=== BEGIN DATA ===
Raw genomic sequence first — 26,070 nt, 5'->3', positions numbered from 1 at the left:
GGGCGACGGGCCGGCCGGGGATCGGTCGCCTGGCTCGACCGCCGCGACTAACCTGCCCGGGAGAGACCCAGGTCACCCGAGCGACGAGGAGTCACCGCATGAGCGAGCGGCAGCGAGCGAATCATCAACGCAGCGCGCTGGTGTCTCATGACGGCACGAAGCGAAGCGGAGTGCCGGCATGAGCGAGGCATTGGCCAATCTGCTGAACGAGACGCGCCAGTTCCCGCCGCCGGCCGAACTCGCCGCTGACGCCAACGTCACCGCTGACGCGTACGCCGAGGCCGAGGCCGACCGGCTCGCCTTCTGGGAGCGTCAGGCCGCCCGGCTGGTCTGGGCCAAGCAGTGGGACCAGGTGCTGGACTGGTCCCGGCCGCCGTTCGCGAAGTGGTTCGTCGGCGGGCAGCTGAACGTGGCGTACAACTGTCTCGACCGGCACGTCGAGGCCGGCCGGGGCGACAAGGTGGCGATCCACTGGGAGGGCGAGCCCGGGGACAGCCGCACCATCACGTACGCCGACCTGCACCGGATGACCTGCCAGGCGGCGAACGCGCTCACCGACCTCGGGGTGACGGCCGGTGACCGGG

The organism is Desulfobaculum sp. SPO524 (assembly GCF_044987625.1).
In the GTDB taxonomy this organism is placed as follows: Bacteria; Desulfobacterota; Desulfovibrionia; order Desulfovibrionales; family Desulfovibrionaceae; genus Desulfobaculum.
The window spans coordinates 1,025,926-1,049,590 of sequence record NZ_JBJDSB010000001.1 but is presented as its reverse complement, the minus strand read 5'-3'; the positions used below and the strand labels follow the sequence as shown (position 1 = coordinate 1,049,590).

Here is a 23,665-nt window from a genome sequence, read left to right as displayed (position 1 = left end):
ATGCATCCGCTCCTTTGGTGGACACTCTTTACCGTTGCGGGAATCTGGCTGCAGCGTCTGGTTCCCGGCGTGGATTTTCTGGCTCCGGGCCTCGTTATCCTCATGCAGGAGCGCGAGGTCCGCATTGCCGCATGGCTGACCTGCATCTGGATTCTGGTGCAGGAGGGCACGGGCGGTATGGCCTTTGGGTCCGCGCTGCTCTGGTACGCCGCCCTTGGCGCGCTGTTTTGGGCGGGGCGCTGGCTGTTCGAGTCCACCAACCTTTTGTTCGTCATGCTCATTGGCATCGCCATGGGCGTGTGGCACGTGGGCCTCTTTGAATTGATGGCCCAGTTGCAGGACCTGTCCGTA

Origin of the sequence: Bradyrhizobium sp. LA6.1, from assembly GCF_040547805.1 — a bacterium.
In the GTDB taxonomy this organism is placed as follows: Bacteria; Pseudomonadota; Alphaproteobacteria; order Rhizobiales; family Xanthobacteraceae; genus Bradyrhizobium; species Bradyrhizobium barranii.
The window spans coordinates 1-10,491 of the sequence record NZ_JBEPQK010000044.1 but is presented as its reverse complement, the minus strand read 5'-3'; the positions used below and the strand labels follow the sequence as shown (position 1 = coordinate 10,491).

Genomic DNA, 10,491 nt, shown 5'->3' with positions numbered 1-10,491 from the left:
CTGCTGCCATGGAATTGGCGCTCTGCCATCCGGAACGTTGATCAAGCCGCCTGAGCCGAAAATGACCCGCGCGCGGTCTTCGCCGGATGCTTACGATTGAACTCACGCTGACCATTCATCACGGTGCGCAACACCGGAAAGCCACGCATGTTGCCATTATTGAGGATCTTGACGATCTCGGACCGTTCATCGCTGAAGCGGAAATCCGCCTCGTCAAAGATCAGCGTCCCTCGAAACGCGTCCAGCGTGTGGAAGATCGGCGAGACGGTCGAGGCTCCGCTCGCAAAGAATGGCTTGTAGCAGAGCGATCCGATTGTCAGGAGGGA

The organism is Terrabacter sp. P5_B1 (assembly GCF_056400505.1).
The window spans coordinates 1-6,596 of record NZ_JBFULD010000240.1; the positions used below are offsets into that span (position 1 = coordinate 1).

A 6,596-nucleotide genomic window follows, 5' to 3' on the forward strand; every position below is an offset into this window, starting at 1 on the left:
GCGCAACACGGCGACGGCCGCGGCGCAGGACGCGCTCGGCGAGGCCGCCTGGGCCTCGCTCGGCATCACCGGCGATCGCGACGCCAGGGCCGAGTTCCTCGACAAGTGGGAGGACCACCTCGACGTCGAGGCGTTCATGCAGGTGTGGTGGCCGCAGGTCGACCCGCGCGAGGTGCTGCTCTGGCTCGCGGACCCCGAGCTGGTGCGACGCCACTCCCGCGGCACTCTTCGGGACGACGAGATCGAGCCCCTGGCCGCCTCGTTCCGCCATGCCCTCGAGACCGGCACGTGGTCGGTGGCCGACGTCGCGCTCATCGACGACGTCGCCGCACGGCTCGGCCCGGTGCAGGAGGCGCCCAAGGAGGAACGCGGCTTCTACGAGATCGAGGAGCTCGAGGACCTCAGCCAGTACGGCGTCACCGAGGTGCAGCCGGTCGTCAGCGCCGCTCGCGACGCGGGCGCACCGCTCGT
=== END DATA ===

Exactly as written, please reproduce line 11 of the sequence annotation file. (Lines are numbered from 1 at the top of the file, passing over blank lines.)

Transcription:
Genomic DNA, 10,491 nt, shown 5'->3' with positions numbered 1-10,491 from the left: